Apple’s standoff with the FBI ended abruptly after it announced the iPhone of one of the San Bernardino shooters was hacked without the tech giant’s help. So, who helped?
The government has successfully accessed data stored on one of the San Bernardino shooters’ iPhones – and now say they do not require help from Apple any further. The announcement ends what was sure to have been a consequential legal showdown regarding government influence compelling companies to participate in investigations. But, who cracked it? And, what does this mean for future issues?
In an attempt to get some answers, I reached out to, John McAfee, the famed anit-virus guru, computer programmer, businessman, (and 2016 Libertarian Party presidential candidate!) who was one of the voices offering assistance to the FBI regarding the iPhone hack. When I asked about his involvement, he assured me that it was not him the FBI chose to use. Instead, he suggested I look into a company called,CELLEBRITE, a subsidiary of Japan’s Sun Corp. Cellebrite’s website describes themselves as “a global company known for its breakthroughs in mobile data technology, delivering comprehensive solutions for mobile forensics and mobile lifecycle management.”
Before the case had been dropped by the FBI, Reuters, via the Israeli newspaper Yedioth Ahronoth,reported that it had learned the identity of the company assisting with the hack. According to the report, mobile forensic software and solutions provider, Cellebrite, was indeed the company in question.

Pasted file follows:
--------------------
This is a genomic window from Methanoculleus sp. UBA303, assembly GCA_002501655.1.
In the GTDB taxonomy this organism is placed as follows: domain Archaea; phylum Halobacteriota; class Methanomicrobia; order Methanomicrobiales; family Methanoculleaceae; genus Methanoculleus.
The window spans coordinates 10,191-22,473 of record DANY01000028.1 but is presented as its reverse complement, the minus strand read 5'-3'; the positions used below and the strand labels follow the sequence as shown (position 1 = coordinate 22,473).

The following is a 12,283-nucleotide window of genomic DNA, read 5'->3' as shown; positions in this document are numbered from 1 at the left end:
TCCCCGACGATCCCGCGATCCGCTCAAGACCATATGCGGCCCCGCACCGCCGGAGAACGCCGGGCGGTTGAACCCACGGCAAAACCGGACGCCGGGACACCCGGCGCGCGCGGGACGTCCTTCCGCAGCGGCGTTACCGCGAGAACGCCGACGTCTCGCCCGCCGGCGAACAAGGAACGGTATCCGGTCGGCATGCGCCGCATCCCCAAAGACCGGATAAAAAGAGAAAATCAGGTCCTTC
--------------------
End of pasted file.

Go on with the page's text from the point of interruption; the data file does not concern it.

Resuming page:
McAffe went on to tell me he believed that the FBI already had means to break into the phone from the beginning, and simply wanted to use a terrorist act to get public approval – a notion security advocates have been speculating over as well. “The FBI already had the capability to hack this phone using forensic tools,” Evan Greer, campaign director of the open Internet advocacy group, Fight for the Future, said in a statement. “But they thought this case would be a slam dunk––a way for them to set a dangerous precedent that they’ve wanted for years.”
U.S. Attorney, Eileen Decker, said in a statement to multiple outlets that, the “decision to conclude the litigation was based solely on the fact that, with the recent assistance of a third party, we are now able to unlock that iPhone without compromising any information on the phone.”
Whether the FBI genuinely thought Apple was their best hope, or they actually had the capability all along, is not known. Neither is certain who the third party is. But, the case has had implications far beyond just one iPhone, and will continue to be a lightning rod for broader debate regarding privacy in the United States. One thing is certain: this is just the beginning.
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